• JudithAnn
    JudithAnn Friday, 09 February 2018

    I think I understand the question because I am in the same place. I am only two generations removed from my immigrant grandparents on both sides - one set European Slavic and one set French-Ojibwe from New Brunswick. All made great effort to assimilate and distance themselves from any ethnicity. There was no contact with any relatives in "the old country", no folk traditions shared. They practiced Christianity and did everything to "fit in" with their communities. I am trying to reconnect with spiritual heritage. Given my paternal grandfather's surname and our features, I beginning to believe there is middle eastern heritage with the slavic. I have connected with Ojibwe tribal members and elders in my community and am learning the cultural traditions and spiritual practices - but outside of there, if I smudge, for instance, it is assumed by many that I am appropriating, despite the fact that I was taught by a tribe member and gifted a abalone and eagle feather from an elder. I don't feel that I should have to announce to any group before I begin smudging, "It's okay for me to do this this way with these tools because it is my heritage and I work with and learn from a real tribal elder!" Assumptions are made on both sides. I'd like to hear opinions from POC on this too.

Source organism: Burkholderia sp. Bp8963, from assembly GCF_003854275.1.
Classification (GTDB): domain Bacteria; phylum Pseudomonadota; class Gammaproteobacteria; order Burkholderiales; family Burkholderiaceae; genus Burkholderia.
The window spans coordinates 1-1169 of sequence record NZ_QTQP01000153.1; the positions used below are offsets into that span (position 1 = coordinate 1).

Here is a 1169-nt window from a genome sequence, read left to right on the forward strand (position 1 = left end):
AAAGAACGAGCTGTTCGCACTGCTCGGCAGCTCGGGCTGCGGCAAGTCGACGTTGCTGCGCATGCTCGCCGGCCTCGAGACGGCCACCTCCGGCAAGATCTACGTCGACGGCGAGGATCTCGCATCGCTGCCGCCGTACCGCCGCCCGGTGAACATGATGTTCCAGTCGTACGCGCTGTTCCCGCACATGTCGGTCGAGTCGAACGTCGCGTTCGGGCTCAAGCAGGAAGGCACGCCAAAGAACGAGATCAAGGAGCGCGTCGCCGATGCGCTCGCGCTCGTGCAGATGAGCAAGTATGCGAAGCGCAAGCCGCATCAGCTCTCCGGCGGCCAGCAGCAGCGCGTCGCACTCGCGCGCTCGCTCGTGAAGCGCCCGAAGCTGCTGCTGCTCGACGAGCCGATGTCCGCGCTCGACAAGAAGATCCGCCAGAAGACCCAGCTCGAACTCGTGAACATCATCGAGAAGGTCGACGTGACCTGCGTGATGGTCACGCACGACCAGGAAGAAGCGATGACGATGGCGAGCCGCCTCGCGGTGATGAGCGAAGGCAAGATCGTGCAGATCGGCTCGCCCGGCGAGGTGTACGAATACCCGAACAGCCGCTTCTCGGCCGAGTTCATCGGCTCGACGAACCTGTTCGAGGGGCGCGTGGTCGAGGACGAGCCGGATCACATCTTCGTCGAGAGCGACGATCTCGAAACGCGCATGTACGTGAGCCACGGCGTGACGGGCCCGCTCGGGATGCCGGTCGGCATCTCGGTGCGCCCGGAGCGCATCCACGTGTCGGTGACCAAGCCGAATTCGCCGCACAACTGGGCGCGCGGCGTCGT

• Cairril Adaire
    Cairril Adaire Friday, 09 February 2018

    I hear you. It doesn't seem comfortable to say beforehand, "I have studied with a tribal elder," but do we feel that way because of white privilege? I don't know the answer to that. Still hoping that some people of color will comment and give us their perspective. Thanks for your note!

  • Nana T. A. D. Adedufira
    Nana T. A. D. Adedufira Tuesday, 27 March 2018